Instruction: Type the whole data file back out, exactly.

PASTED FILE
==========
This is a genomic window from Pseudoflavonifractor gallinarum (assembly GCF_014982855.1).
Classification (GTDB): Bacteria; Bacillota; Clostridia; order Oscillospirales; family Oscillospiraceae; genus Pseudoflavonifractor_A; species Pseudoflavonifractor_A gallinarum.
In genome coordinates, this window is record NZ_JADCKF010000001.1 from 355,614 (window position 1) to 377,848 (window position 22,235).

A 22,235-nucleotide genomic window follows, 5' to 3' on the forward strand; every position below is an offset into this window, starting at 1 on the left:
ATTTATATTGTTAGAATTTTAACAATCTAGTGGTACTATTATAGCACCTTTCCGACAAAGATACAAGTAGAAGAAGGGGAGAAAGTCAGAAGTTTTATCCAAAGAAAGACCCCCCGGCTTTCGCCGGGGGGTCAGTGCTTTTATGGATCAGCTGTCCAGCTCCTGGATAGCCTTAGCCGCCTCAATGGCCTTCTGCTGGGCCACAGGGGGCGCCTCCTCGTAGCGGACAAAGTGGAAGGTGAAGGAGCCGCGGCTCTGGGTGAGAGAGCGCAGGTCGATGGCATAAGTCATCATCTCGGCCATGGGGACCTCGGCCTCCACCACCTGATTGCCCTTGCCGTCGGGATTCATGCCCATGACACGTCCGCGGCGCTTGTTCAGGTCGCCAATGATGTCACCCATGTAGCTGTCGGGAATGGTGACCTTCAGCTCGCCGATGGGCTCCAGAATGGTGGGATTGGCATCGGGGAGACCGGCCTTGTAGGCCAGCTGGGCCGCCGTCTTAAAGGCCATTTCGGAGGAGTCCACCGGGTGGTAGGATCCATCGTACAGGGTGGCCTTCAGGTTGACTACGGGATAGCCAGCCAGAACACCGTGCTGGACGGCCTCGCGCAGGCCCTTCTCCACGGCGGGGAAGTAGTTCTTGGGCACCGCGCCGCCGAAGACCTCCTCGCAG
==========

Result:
This is a genomic window from Pseudoflavonifractor gallinarum (assembly GCF_014982855.1).
Classification (GTDB): Bacteria; Bacillota; Clostridia; order Oscillospirales; family Oscillospiraceae; genus Pseudoflavonifractor_A; species Pseudoflavonifractor_A gallinarum.
In genome coordinates, this window is record NZ_JADCKF010000001.1 from 355,614 (window position 1) to 377,848 (window position 22,235).

A 22,235-nucleotide genomic window follows, 5' to 3' on the forward strand; every position below is an offset into this window, starting at 1 on the left:
ATTTATATTGTTAGAATTTTAACAATCTAGTGGTACTATTATAGCACCTTTCCGACAAAGATACAAGTAGAAGAAGGGGAGAAAGTCAGAAGTTTTATCCAAAGAAAGACCCCCCGGCTTTCGCCGGGGGGTCAGTGCTTTTATGGATCAGCTGTCCAGCTCCTGGATAGCCTTAGCCGCCTCAATGGCCTTCTGCTGGGCCACAGGGGGCGCCTCCTCGTAGCGGACAAAGTGGAAGGTGAAGGAGCCGCGGCTCTGGGTGAGAGAGCGCAGGTCGATGGCATAAGTCATCATCTCGGCCATGGGGACCTCGGCCTCCACCACCTGATTGCCCTTGCCGTCGGGATTCATGCCCATGACACGTCCGCGGCGCTTGTTCAGGTCGCCAATGATGTCACCCATGTAGCTGTCGGGAATGGTGACCTTCAGCTCGCCGATGGGCTCCAGAATGGTGGGATTGGCATCGGGGAGACCGGCCTTGTAGGCCAGCTGGGCCGCCGTCTTAAAGGCCATTTCGGAGGAGTCCACCGGGTGGTAGGATCCATCGTACAGGGTGGCCTTCAGGTTGACTACGGGATAGCCAGCCAGAACACCGTGCTGGACGGCCTCGCGCAGGCCCTTCTCCACGGCGGGGAAGTAGTTCTTGGGCACCGCGCCGCCGAAGACCTCCTCGCAG